Friday, 18 February 2011

We Are The Whole Elephant

In a forum I belong to, I recently read this post:



I’m soo tired of it all…

I’m tired of the jeers
I’m tired of the comments
I’m tired of the stupid questions
I’m tired of the personal invasion
I’m tired of the ignorance
I’m tired of the judgments
I’m tired of the assumptions
I’m tired of the shaving
I’m tired of the tucking
I’m tired of the violence
I’m tired of the rudeness
I’m tired of the creepy sexual advances
I’m tired of the fetishists
I’m tired of the discrimination
I’m tired of the stupid rules society makes
I’m tired of the mocking
I’m tired of it all


And a later post:

"sorry this didn’t come off as rage filled as it is… the thing is I know I’m awesome I don’t give a fuck 99% of the time BUT everyday I get 15-30 negative comments and abusive words thrown at me, plus the tittering and laughing as I walk past, and the mockery and dumb questions somedays I feel like Atlas with this goddamn planet on my shoulder crushing me slowly!"

This resonated so painfully with me that I had to put it on the back burner for a while, to let the memories that evoked the pain surface.

It was written by a transperson, but I had always read her posts as written by an interesting woman – I must have missed the threads where she mentioned being trans.

Anyway, I had no trouble assimilating this new information about her into what I already knew. And if we ever meet face to face, I think I will be able to add her appearance to my earlier impressions of her, and be happy that I now know more about the whole person.

And that brings me to the whole elephant. The “we” in the title is not a royal or Margaret Thatcher “we”, but a “we who are beyond the Pale”.

As a child I overheard adults say in hushed tones that someone was Beyond The Pale, and my mind’s eye immediately saw this person disappearing into a white mist and becoming invisible. And isn’t that what happens when we show things that mostpeople* don’t want to see?

Remember the story about the wise men who thought that the whole elephant was the bit that they touched?

It is so easy for mostpeople, those who are comfortable within their Palisades, to see what they want to see and disappear the rest. I don’t think we can change them, but we can help each other see when we are being made invisible – and share in the carrying of the goddamn planet, maybe?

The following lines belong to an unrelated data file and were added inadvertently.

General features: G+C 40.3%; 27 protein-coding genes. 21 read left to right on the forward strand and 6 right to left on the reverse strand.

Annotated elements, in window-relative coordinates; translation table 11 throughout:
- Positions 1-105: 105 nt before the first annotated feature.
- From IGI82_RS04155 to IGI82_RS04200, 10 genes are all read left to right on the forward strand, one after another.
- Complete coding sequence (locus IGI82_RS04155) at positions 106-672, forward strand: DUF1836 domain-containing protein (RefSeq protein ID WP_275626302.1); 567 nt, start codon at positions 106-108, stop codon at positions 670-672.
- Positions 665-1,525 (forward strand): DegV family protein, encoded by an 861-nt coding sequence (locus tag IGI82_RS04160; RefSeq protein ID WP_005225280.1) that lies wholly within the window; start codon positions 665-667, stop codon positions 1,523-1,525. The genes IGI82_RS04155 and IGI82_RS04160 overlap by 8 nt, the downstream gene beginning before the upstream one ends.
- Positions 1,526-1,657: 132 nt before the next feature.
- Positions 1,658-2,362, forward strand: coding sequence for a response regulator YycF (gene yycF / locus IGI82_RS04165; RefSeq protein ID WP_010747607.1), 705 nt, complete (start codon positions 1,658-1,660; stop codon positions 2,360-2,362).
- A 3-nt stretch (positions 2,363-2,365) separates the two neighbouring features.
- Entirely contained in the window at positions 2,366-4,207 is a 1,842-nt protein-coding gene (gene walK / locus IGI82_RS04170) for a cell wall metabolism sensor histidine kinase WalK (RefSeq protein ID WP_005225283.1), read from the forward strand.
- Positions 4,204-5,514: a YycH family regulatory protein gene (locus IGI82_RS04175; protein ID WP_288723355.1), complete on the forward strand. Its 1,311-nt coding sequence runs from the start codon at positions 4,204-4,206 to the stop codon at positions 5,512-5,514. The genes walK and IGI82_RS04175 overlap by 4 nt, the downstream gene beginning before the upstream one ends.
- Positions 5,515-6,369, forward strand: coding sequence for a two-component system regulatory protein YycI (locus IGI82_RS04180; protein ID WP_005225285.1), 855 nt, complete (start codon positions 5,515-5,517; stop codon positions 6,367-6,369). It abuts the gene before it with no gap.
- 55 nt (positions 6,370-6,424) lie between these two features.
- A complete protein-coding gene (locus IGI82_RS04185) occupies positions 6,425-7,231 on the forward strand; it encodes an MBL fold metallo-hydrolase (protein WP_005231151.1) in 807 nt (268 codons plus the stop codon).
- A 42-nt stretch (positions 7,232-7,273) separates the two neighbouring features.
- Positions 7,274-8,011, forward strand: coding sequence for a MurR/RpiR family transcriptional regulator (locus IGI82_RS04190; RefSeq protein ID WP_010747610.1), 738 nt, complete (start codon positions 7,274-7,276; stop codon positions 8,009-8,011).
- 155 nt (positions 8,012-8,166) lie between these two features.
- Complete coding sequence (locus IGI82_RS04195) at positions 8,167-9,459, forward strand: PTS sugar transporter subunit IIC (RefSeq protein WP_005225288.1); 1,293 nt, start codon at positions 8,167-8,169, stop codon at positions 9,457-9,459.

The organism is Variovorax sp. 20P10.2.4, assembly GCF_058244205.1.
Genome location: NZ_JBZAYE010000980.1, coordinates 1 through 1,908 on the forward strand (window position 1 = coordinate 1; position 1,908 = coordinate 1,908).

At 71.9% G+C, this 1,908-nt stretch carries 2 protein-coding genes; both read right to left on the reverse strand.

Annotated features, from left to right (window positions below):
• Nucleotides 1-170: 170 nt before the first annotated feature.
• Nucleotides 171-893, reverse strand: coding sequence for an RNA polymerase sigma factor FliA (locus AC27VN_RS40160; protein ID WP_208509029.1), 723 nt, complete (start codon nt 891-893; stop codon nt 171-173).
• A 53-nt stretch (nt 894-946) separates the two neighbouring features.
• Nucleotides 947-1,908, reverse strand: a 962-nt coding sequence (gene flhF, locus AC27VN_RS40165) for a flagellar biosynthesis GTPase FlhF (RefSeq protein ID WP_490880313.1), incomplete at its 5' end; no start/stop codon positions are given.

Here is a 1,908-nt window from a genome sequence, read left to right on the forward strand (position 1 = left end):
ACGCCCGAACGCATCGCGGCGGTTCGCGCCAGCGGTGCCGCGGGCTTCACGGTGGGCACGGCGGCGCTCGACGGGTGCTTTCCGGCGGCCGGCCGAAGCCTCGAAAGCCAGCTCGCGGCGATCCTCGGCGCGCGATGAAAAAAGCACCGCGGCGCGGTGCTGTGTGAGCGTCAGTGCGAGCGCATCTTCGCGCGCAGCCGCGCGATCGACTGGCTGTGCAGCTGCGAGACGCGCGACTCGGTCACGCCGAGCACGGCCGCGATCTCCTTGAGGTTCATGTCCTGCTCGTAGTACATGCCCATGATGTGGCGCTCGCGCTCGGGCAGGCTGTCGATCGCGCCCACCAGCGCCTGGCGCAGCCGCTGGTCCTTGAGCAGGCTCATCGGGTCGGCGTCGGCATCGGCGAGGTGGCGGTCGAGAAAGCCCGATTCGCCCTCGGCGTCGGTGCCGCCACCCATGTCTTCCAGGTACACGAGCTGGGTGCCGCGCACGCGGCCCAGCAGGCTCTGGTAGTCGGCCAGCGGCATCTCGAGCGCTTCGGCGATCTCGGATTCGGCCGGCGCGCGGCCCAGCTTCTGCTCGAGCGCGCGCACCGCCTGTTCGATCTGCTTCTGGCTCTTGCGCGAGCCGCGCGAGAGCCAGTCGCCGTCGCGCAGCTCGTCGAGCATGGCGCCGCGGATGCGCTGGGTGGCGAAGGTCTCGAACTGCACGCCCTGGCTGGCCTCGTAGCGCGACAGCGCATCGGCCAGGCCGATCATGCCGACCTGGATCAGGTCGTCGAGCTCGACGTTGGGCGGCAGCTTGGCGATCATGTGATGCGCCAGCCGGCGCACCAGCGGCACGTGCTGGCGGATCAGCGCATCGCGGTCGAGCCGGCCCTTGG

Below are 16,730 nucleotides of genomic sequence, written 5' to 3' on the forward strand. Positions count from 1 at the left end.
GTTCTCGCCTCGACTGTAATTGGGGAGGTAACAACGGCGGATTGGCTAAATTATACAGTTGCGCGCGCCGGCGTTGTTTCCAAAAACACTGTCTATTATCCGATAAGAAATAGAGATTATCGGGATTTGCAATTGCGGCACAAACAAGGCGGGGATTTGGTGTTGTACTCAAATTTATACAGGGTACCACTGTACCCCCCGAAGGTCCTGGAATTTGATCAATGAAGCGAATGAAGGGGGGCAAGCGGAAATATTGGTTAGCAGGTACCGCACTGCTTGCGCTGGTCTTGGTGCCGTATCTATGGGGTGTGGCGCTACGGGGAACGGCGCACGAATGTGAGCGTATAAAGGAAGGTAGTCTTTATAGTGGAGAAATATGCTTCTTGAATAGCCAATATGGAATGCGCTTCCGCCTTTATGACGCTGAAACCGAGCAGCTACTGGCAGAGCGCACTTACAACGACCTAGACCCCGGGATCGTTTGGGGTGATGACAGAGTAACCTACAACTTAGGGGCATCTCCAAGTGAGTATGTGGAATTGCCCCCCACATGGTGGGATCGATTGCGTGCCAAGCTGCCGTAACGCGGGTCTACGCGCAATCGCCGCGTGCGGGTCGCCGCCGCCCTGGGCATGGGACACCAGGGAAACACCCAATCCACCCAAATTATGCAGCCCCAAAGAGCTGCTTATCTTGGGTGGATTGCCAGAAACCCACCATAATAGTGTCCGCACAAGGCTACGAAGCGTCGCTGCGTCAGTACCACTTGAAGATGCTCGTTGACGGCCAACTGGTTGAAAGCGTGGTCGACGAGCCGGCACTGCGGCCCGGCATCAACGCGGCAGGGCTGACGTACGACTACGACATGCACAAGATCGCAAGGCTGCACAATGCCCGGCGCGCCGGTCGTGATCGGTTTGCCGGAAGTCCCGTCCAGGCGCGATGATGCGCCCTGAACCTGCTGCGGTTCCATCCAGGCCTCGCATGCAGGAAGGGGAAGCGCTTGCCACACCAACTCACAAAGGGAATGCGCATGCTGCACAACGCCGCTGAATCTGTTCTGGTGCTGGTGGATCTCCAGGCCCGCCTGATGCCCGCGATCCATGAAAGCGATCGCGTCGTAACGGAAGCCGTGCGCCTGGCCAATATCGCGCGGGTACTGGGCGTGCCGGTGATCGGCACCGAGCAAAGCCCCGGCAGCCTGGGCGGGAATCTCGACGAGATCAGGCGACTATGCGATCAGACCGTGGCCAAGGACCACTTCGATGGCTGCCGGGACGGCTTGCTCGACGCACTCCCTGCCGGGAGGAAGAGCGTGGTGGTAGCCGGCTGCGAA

I’ve done my own share of planet-carrying, but my main problem is that I look so … average. I look like any old fat little granny with her hair in a bun, and never get jeers or comments in the streets. But when words come out of my mouth that don’t fit my exterior, I can see people grabbing hold of something I say and wondering what this weird snake-shaped thing is. Sometimes they’re so busy holding on to their fixed image of me that my words never register with them.

I’ll give an example from way back when I was much younger: I was staying with my sister when a fellow student of hers came to give her a message, and he sat down and waited for her. He was working on a thesis on communication, a subject that because of my 3CK background always has interested me. We had a long and fascinating discussion … until he asked what I was studying, and I said: “Nothing. I translate romance novels”.

My IQ must have plummeted 150 points in his mind. After a stony silence, the next thing he said was: “You probably won’t understand this, but …”

Sis came shortly after this, and he gave her his message and shot out of there. And she asked: “What did you do to him? I’ve never seen him look so scared!”

What did I do? He didn’t just look scared, he looked aggrieved, as if I’d deliberately misled him. Littleoldgrannyme would probably just have asked why he suddenly started treating me as if I were stupid, but I was busy having a post-traumatic stress reaction at the time, because similar things had happened to me all my life: People rejected information I showed them that didn’t fit their impressions or prejudices.

I told some friends about this, and they recognized the situation: “When you’re in the middle of an interesting political discussion, and people ask what you do, ‘sheep farming’ can cause a dramatic drop in IQ.”

In the grannybun stage of my life, I have come to the conclusion that communication is never neutral. Never static.

It can be constructive, in that we constantly add to our knowledge of others by relating to what they show and assimilating it. And it can be destructive, if our perceptions are filtered through prejudice: “What I don’t know about you doesn’t exist.”

And like so many other things in life, it’s a matter of responsibility and choice: All of us own what we do, even if we don’t realizing that what we are doing is harmful.

Winding down and stepping off the soapbox now.
Do you have any Atlas experiences you want to share?



* Borrowed from E.E. Cummings’ “I, Six Nonlectures”. Sincerely recommended!

2 comments:

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